Real Food Tips: 34 Random Food & Cooking Tricks

There’s no better title than “random” for this list. These tips and tricks are all over the board, but these are the things you learn and collect after so many years of cooking. First are some tricks that I use regularly, then at the bottom you’ll find a long list of tips from our readers. Enjoy!

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Freezing Pesto in Ice Cube Trays
  1. If an egg is spoiled it will float in a bowl of water rather than sink.
  2. To avoid dulling the blade of your knife, turn it upside down before scraping items off your cutting board.
  3. Use ice cube trays to freeze small portions of pesto, broth, applesauce and pizza sauce. Transfer the cubes to a Ziplock bag or other freezer-proof container and it will be easy to pull out exactly how much you need.
  4. The PLU code for organic produce starts with the number 9 and is five digits long (conventional produce is only 4 digits).
  5. To make peeling and mincing garlic easier first mash the clove with either the flat part of the knife or with the knife handle.
  6. Roll lemons or limes between the counter and the heel of your hand to make them easier to juice.
  7. To kick up a standard grilled cheese sandwich, sprinkle a little freshly grated parmesan cheese on the outside of the bread while it’s cooking then flip it over in the pan so the cheese will cook/stick to the bread.
  8. If measuring out both oil/butter and honey put the oil or butter in your measuring cup first then the honey will slide right out.
  9. Put bread ends or scraps (if cutting your child’s sandwich into a festive shape) into a big bag in the freezer to save for homemade croutons, stuffing, or breadcrumbs.
  10. Discard the seeds from hot peppers to reduce the heat a bit and allow the pepper flavor to be appreciated.  (This trick is from my husband…I rarely eat hot peppers!)

Here are some tips from our facebook fans (which are not all things I’ve tried myself yet)…please leave your suggestions in the comments below:

  1. Amanda: Disassemble a pomegranate in a bowl of water! Seeds sink, pulp floats
  2. Haley: Never store tomatoes in the fridge
  3. Alzbeta: Rub your hands on stainless steel (I usually use my kitchen faucet) to get rid of the garlic smell. Just one quick rub works for me.
  4. Laura: To keep sliced apples from browning, soak them in a mixture of cold water and salt.
  5. Kelly: Peel ginger with a spoon! So much easier to shave the skin off than cutting it with a knife.
  6. Vanessa: Never put lemon AND milk in your tea… it curdles.
  7. Jessica: Store onions in the fridge or soak them in cold water to help with watery eyes
  8. Marsha: Clean & prep as much of your produce as possible when you bring it home. Makes it much easier to put together for lunch or at dinner time after a long day at work.
  9. Loy: Don’t store apples and bananas near each other. Apples give off a gas that makes the bananas ripen (and go soft) much faster!
  10. Julie: CAREFULLY sink your knife blade into the seed of an avocado to remove. Then scoop the meat out with a spoon.
  11. Jean: Don’t store potatoes and onions together it causes eyes in your potatoes.
  12. Melissa: Pull your banana’s apart when you get home if they’re ripe enough it’ll slow down the ripening so they don’t get all brown.
  13. Missy: If your house is smelling like onions, garlic, etc. simmer a pot with 1/2 inch of water, 1/2 inch of white vinegar and a cinnamon stick and in minutes the odors will be neutralized.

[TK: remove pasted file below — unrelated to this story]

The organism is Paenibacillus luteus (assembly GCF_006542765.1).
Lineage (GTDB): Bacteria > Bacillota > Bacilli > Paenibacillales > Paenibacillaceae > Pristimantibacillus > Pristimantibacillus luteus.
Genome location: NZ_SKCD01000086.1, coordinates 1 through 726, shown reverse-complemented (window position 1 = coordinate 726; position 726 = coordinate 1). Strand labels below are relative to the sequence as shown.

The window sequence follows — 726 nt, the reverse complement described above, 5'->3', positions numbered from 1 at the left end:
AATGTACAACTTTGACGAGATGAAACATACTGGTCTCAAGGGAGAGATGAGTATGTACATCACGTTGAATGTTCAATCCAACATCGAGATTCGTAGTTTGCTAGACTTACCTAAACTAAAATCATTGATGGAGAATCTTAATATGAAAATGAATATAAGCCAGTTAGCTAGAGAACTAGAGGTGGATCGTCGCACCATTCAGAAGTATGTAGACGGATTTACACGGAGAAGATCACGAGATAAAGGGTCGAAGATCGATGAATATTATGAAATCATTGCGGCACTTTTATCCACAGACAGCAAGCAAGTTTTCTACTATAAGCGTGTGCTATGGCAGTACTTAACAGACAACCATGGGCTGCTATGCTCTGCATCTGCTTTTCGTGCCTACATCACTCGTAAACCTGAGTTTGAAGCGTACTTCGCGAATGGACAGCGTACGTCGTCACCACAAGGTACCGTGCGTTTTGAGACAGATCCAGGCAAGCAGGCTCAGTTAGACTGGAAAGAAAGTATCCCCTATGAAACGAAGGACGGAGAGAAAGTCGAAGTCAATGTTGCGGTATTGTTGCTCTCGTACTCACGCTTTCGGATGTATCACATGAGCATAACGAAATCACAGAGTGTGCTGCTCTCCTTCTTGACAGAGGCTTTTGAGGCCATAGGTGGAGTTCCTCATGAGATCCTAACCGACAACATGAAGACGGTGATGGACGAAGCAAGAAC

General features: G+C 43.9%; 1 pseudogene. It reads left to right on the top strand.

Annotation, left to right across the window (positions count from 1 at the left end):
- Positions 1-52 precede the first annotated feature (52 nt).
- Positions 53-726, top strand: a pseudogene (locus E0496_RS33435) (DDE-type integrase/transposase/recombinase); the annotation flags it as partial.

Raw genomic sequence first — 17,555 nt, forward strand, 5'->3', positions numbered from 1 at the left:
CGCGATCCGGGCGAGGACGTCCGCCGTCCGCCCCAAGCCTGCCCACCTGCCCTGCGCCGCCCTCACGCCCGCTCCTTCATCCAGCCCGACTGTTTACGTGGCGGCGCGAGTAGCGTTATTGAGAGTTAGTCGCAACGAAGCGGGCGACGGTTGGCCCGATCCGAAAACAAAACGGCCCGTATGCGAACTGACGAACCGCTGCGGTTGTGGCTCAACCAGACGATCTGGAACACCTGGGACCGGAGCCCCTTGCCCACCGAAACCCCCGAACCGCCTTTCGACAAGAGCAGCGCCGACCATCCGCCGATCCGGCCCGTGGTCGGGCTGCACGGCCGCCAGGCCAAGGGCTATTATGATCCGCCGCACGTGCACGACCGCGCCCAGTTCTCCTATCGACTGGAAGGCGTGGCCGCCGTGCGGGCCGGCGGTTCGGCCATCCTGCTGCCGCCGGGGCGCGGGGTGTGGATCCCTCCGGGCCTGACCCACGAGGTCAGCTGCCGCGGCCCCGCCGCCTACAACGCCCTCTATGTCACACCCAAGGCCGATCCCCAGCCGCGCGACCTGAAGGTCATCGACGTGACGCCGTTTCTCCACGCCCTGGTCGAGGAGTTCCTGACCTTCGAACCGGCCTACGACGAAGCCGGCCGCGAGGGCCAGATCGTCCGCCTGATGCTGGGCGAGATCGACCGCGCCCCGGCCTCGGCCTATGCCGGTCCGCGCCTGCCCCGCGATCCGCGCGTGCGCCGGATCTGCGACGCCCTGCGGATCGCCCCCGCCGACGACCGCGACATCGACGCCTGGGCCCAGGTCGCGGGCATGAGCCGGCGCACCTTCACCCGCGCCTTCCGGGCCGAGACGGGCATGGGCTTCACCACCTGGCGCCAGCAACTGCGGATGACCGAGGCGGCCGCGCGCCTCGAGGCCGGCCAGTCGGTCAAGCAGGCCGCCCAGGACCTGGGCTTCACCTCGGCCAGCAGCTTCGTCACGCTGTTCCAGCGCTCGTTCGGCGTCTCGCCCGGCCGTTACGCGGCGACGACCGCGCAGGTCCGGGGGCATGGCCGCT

14. Abbey: Briefly soak berries in water with vinegar added to kill mold spores and keep berries fresh longer.
  15. Liz: After throwing away the peels for years it finally occurred to me to save the zest from my organic citrus, (oranges, limes, and lemons) and store it in the freezer for later.
  16. Sarah: Toss berries in flour before baking in muffins or bread and they will be more evenly distributed.
  17. Jasmine: To peel a hard-boiled egg, crack it all over, roll under your palm, then use a spoon to get under the skin and peel it. Most often, it’ll come off in one fell swoop.
  18. Jessica: If you buy spinach in the plastic container, flip it over in the fridge each day to prevent the condensation from wilting the leaves.
  19. Elizabeth: Apples in pineapple juice, orange juice, or any citrus juice will keep them from browning. We always like lime juice with the sweeter red apples, and pineapple or orange with the more tart varieties. Yum!
  20. Amy: You can tell if an egg is raw or hard boiled by spinning it. The hard boiled egg will spin faster than the raw one.
  21. Martha: To get the most “meat” off a pineapple; twist the top spikes off, cut the bottom part to have an even stand then just slice off the sides.. entering the fruit’s peel at an angle.
  22. Debbie: I always flip my nut butters upside down and set them in the cabinet for a couple days before opening. Mixes all the oil into the rest of the nut butter.
  23. Angelica: When you buy berries of any sort take them out of the plastic container and line the container with paper towels.Then place berries back in. Helps to keep berries longer. Instead of turning into mush they kind of dry out. I have had berries last at least a week this way. Also, do not wash until you’re ready to eat!
  24. Lynna: How do you know if a pineapple is ripe? Gently tug on one of the bottom leaves. If it comes away from the fruit with a gentle tug, the pineapple is ripe.


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  1. My favorite thing:

    Wilty lettuce? Chop up and let soak in a bowl of ice water for an hour– goes back to perfect crispiness (assuming it isn’t -too- far gone). I can’t tell you how often I threw wilted lettuce away before I learned this. Works for parsley and other greens too (at least in my experience).

  2. Just an add on to tip #7. We like cheddar with mozzarella, but will use whatever we have on hand. We almost always add thinly sliced tomatoes, some fresh baby spinach, and a sprinkle of garlic salt. It’s an easy way to add nutrition and our boys love it! Thanks for sharing these random tricks!